Internet divided over lawyer who answered everything on email, embarrassing colleague

A Redditor asks the internet for advice about a recent possible faux pas at work and the internet is divided.

The Redditor, who posted in the thread “Am I The A**hole” under the username Born-Replacement-366, said he wasn’t sure he was doing the right thing when dealing with a challenging colleague, in a post with over 12,000 votes.

The poster explained that he works as a corporate lawyer for a multinational company. He said someone in the sales department continues to copy him in email chains with “third party affiliates” seeking legal advice.

“He’s doing this without any courtesy or context,” the Redditor wrote.

LinkedIn lists three reasons to use the reply-all feature on an email: “You have relevant questions,” “your response may have an immediate effect on others,” or “you’re scheduling a small-group meeting.” Featured in one piece on the guard, the writer warned that using the ‘answer all’ function is ‘usually never’.

“Here’s a situation where I think it’s absolutely necessary to answer everyone: Just as a company-wide email has landed in your inbox, you’ve noticed the office is on fire and you don’t have time to write a new email for all employees [‘Subject line: Fire’]Elle Hunt wrote for the guard in 2017. This Redditor apparently hadn’t read Hunt’s piece.

The Redditor wrote that he initially tried to be polite about this indiscretion, telling the colleague that these companies have their own legal departments and advising them that they would take “unnecessary risks” to their business.

“I would also sacrifice privileges,” wrote Born-Replacement-366. “He said he understood, but after a few weeks he would do the same.”

He said the breaking point was when the colleague copied him on a conversation with a company that their company might have a dispute with. He said he removed all third parties from the thread and replied to all other people who worked at their company.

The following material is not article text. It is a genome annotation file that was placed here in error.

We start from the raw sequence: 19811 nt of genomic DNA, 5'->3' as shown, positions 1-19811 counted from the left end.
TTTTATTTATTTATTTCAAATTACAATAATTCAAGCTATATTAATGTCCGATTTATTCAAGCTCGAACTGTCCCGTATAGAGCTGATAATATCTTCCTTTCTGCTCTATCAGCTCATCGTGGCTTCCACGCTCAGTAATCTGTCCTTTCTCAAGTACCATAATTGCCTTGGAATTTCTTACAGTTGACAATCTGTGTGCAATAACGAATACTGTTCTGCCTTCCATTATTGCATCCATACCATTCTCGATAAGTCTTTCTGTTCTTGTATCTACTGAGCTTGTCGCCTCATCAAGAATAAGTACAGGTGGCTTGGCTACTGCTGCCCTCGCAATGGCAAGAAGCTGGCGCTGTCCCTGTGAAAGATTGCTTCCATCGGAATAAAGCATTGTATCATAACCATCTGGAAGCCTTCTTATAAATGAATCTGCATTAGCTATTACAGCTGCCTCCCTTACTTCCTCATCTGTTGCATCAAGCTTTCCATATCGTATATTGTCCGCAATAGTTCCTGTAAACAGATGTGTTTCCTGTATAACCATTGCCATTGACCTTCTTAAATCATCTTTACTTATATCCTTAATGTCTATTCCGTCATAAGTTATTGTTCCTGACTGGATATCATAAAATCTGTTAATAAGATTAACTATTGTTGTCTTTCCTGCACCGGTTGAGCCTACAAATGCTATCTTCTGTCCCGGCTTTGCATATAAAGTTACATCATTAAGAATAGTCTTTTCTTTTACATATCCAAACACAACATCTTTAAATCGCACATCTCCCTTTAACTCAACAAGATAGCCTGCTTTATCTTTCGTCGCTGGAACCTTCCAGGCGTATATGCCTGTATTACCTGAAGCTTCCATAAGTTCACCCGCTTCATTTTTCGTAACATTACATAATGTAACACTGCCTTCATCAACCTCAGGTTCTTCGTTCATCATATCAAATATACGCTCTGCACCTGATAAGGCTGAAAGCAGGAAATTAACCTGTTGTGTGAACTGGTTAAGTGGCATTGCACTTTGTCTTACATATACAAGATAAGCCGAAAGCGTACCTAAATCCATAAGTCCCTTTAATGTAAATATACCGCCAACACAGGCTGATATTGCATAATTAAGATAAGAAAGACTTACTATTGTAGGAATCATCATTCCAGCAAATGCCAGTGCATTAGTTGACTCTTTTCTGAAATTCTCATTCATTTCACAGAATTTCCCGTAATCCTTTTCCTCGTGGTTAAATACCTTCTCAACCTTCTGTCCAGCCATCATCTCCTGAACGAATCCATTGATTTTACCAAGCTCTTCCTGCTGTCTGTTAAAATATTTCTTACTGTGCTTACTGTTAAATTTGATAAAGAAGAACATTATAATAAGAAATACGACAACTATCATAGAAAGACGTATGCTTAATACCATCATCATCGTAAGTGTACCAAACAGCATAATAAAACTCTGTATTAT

“‘Account [not his real name], you must STOP dropping your legal counsel in the middle of third party email threads without any warning or context,” he wrote. “My job is to advise our company, NOT to advise counterparties with who we potential disputes. You CANNOT keep doing this. You are endangering the interests of our company. Also tell your team.'”

He said “Bill” was unresponsive, although mutual colleagues said he had gone too far.

“I understand I could have been more polite, but I was frustrated because Bill has been doing this consistently and didn’t seem to internalize my more polite previous warnings.”

Reddit Missteps in the Workplace
A man took to Reddit to seek advice on a possible workplace faux pas. This stock photo shows a person typing on a computer.
AntonioGuillem/Getty Images

Comments on the thread were divided as to whether the Redditor was reasonable to take such measures with his colleague.

“NEW [well, NTA beyond being a lawyer]- I’m also a lawyer,’ someone interrupted. “You told him once. He kept doing it. There are perfectly valid reasons why he should stop.”

Another commenter started with “ESH” – or: “Everyone sucks here”

“You intended to disgrace him and you succeeded, but more importantly, you also came across as being unreasonably cruel to some of your other colleagues,” this commenter wrote. “You could probably have delivered the same message privately. And at the same time, he had a number of exits to avoid getting to this point. An unfortunate circumstance for both of you.’

The original Redditor said he heard some of his subordinates mimicking the email “with taste” and found that they’d been through similar things with Bill.

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